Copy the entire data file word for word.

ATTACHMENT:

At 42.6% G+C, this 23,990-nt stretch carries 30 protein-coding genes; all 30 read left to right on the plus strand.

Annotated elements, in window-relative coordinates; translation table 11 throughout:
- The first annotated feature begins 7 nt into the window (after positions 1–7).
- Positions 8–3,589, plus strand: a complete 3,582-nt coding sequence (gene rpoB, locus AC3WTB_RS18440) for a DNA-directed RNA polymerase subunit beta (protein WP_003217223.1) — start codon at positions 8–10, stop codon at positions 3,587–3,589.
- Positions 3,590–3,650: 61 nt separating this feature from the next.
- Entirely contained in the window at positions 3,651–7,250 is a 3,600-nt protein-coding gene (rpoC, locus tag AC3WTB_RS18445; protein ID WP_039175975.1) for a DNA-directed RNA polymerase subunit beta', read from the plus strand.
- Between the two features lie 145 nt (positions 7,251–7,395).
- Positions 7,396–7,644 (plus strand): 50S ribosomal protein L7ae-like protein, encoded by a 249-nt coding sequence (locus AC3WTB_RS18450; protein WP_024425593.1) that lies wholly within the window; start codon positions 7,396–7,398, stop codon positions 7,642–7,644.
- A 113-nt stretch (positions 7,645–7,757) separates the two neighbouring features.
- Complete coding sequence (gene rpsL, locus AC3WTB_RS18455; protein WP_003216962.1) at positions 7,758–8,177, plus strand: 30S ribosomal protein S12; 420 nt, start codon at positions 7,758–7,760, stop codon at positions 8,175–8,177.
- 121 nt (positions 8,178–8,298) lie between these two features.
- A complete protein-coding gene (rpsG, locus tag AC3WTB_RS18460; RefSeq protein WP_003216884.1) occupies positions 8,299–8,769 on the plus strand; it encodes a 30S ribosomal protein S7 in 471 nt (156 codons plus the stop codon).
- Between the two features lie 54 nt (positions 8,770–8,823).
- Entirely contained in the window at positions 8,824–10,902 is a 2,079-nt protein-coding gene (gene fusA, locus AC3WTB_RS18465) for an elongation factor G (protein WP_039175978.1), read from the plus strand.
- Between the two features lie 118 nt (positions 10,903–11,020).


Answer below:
At 42.6% G+C, this 23,990-nt stretch carries 30 protein-coding genes; all 30 read left to right on the plus strand.

Annotated elements, in window-relative coordinates; translation table 11 throughout:
- The first annotated feature begins 7 nt into the window (after positions 1–7).
- Positions 8–3,589, plus strand: a complete 3,582-nt coding sequence (gene rpoB, locus AC3WTB_RS18440) for a DNA-directed RNA polymerase subunit beta (protein WP_003217223.1) — start codon at positions 8–10, stop codon at positions 3,587–3,589.
- Positions 3,590–3,650: 61 nt separating this feature from the next.
- Entirely contained in the window at positions 3,651–7,250 is a 3,600-nt protein-coding gene (rpoC, locus tag AC3WTB_RS18445; protein ID WP_039175975.1) for a DNA-directed RNA polymerase subunit beta', read from the plus strand.
- Between the two features lie 145 nt (positions 7,251–7,395).
- Positions 7,396–7,644 (plus strand): 50S ribosomal protein L7ae-like protein, encoded by a 249-nt coding sequence (locus AC3WTB_RS18450; protein WP_024425593.1) that lies wholly within the window; start codon positions 7,396–7,398, stop codon positions 7,642–7,644.
- A 113-nt stretch (positions 7,645–7,757) separates the two neighbouring features.
- Complete coding sequence (gene rpsL, locus AC3WTB_RS18455; protein WP_003216962.1) at positions 7,758–8,177, plus strand: 30S ribosomal protein S12; 420 nt, start codon at positions 7,758–7,760, stop codon at positions 8,175–8,177.
- 121 nt (positions 8,178–8,298) lie between these two features.
- A complete protein-coding gene (rpsG, locus tag AC3WTB_RS18460; RefSeq protein WP_003216884.1) occupies positions 8,299–8,769 on the plus strand; it encodes a 30S ribosomal protein S7 in 471 nt (156 codons plus the stop codon).
- Between the two features lie 54 nt (positions 8,770–8,823).
- Entirely contained in the window at positions 8,824–10,902 is a 2,079-nt protein-coding gene (gene fusA, locus AC3WTB_RS18465) for an elongation factor G (protein WP_039175978.1), read from the plus strand.
- Between the two features lie 118 nt (positions 10,903–11,020).